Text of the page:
On ABC’s “This Week” on Sunday morning, Fauci was more direct when asked whether the federal ventilator stockpile would be enough: “That may not be enough if we have a situation where we really have a lot of cases.”
The gap between government messages and reality applies to travel as well. Trump restricted travel from Europe and imposed additional health checks on Americans returning from European countries to protect Americans from the virus. “This president is going to continue to take every step necessary to protect the American people and put the health of the American people first,” Vice President Mike Pence said Saturday.
Yet, hours later, airports in Dallas, Chicago and Washington, D.C., were teeming with crowds waiting to get through the immigration checks. Some lamented that they were being exposed to others who may have the virus, the exact opposite of the stated reason for the additional checks.
Mark Morgan, acting commissioner of U.S. Customs and Border Protection, tweeted on Sunday morning that his agency is “aware of the reports of increased wait times at some airports across the nation. CBP along with medical personnel are working diligently to address the longer than usual delays. Nothing is more important than the safety, health and security of our citizens.”
Hours later, Morgan wrote another tweet, calling the waits at some airports “unacceptable.”
Do as I say, not as I do
It goes beyond that. Public health officials have repeatedly called for members of the public to stop shaking hands, but the president has been resisting that advice, at least so far. “Shaking hands is not a great thing to be doing right now, I agree,” Trump said Saturday. “But people put their hand out. Sometimes I’ll put the hand out. You don’t think about it. People are thinking about it more and more. We have to think about it; it’s important.”
Public health officials also have told the public to avoid touching their faces, but sometimes those same officials have touched their faces. A public health official in California held a press conference to tell the public to avoid touching their faces, during which she licked a finger to turn a page in her remarks. (As this reporter has learned, it’s nearly impossible to stop touching your face.)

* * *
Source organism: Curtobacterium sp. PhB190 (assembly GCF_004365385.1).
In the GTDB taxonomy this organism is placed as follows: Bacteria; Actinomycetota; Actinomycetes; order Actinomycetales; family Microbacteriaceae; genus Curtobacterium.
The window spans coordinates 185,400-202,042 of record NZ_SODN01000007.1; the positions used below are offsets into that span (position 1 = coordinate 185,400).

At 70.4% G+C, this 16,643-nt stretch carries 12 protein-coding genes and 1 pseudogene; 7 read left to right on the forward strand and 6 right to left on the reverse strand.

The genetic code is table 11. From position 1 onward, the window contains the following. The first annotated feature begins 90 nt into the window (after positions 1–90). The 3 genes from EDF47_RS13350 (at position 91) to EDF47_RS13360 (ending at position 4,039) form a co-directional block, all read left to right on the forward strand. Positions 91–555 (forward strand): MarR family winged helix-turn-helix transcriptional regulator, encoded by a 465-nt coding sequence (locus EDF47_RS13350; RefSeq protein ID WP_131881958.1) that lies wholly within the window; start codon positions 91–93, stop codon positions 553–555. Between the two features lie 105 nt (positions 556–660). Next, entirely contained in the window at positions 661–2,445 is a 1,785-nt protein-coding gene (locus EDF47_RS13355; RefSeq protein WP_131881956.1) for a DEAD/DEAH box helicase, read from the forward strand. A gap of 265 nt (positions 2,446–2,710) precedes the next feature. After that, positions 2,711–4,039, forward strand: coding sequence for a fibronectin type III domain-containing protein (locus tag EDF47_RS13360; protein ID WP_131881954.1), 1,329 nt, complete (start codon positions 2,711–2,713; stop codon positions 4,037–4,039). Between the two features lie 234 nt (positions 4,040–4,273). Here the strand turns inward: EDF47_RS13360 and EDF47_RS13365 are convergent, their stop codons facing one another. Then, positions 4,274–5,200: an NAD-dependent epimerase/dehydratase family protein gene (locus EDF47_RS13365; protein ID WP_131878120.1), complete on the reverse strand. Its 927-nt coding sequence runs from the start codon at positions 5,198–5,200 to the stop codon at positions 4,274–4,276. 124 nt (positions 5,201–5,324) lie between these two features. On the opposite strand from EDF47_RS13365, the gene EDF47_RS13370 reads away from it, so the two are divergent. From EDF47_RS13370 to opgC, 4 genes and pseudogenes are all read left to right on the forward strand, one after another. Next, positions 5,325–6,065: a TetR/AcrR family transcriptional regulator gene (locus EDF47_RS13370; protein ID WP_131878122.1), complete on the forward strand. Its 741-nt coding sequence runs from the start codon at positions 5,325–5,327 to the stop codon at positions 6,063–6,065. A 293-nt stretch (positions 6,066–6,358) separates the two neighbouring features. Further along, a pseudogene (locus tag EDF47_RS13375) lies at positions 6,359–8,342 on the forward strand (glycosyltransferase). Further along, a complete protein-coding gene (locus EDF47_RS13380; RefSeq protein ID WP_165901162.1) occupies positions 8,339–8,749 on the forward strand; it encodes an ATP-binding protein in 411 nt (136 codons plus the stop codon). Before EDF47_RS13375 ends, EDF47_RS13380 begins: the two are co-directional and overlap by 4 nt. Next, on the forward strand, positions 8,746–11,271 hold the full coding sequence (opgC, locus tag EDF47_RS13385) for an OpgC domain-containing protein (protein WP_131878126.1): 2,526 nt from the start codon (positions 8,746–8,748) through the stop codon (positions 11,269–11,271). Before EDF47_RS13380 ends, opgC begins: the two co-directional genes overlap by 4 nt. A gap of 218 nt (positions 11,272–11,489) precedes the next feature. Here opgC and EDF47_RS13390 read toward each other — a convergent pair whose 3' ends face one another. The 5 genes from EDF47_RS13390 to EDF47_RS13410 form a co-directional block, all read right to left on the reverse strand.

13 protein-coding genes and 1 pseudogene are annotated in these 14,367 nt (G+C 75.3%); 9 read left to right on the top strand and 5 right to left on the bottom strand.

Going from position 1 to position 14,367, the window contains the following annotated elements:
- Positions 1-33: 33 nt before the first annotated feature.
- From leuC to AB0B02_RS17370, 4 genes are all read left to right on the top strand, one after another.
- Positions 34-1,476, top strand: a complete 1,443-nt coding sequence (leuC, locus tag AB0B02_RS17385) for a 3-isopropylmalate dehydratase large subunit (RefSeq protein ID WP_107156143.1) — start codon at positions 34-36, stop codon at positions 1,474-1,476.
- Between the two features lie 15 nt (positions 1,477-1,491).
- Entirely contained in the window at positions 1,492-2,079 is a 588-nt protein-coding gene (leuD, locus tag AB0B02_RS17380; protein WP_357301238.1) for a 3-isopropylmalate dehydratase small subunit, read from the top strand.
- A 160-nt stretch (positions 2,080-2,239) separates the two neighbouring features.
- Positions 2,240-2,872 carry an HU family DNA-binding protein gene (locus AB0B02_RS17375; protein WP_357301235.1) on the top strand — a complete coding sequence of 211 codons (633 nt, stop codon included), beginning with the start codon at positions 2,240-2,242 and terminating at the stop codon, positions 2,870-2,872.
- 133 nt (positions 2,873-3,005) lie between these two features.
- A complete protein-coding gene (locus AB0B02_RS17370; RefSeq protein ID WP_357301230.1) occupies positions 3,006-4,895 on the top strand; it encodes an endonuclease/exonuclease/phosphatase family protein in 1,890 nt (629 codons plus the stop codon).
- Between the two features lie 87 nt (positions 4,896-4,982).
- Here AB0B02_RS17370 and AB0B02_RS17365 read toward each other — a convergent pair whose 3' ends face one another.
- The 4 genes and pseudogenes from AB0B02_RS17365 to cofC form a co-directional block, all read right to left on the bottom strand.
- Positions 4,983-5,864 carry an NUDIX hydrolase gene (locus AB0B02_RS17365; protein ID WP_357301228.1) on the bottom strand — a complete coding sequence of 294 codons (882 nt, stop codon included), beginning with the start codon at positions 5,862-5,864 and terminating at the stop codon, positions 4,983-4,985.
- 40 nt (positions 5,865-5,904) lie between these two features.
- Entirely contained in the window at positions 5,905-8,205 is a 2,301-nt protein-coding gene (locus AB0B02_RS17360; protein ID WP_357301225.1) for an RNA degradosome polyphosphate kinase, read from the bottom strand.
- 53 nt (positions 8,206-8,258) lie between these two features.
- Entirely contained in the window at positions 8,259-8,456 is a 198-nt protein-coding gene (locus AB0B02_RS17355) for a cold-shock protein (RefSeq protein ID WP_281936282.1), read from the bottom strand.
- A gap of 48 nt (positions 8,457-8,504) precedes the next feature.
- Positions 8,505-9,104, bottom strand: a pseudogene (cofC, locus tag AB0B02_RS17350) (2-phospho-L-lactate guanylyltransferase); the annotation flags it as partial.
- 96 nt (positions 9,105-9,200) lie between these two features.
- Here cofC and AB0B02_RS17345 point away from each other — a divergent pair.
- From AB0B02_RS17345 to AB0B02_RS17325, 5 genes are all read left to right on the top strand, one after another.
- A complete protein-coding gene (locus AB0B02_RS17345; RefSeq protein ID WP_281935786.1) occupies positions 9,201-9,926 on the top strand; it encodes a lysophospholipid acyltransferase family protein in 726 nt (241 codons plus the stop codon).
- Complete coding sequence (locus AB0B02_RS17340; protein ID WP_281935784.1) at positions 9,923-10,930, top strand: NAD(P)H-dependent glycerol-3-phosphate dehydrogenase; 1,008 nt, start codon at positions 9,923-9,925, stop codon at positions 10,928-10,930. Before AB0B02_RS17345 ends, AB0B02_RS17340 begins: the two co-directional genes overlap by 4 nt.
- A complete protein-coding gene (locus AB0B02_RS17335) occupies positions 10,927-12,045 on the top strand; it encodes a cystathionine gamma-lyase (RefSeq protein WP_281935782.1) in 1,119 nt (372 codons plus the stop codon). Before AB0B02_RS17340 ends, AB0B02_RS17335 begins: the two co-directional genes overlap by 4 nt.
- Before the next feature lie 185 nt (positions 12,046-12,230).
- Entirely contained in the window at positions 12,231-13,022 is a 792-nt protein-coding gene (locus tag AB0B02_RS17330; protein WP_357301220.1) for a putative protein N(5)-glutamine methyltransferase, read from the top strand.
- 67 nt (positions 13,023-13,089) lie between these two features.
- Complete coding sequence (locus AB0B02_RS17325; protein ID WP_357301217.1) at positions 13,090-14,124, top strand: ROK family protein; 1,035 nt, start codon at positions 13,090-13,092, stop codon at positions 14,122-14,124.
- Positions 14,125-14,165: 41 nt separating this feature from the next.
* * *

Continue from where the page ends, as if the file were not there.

In a column in The Washington Post, two experts say communication is key, and sports and cultural icons should be brought in to reinforce important messages.
“A communications failure in the face of a pandemic amounts to not just a political problem; it is a public health problem,” wrote Lorien Abroms, a professor and associate dean at the Milken Institute School of Public Health at George Washington University, and Kenneth Baer, a communications consultant and former associate director of communications at the White House Office of Management and Budget.
“Communications can also be the solution: What is needed to help mitigate the severity of the coronavirus epidemic is a few, simple messages delivered by the right messengers. We need a whole-of-culture response — not just political leaders, but also the most influential athletes, actors, social media influencers, singers and personalities using every medium at our disposal to encourage Americans to change their behavior and inspire us to stick with it.”
The tough days ahead
In the days ahead, consistent public health messages will be crucial, Sharfstein said, particularly if the virus continues spreading and places a burden on hospitals. Patients will need to know who to call if they get sick and when and where to seek medical care. Doctors will need to know where to send their patients.
In most cases, the answer is to avoid sending patients to the emergency room if they are showing mild or moderate symptoms of the virus. Those who become sicker or develop trouble breathing should follow up immediately with doctors or seek emergency care.
“A test itself is not treatment,” Sharfstein said. “A test illuminates what’s going on a little bit better. The response may just be to stay at home and monitor yourself. While it’s better to have more testing capability, we’re not powerless because the major response is just going to be to stay at home.”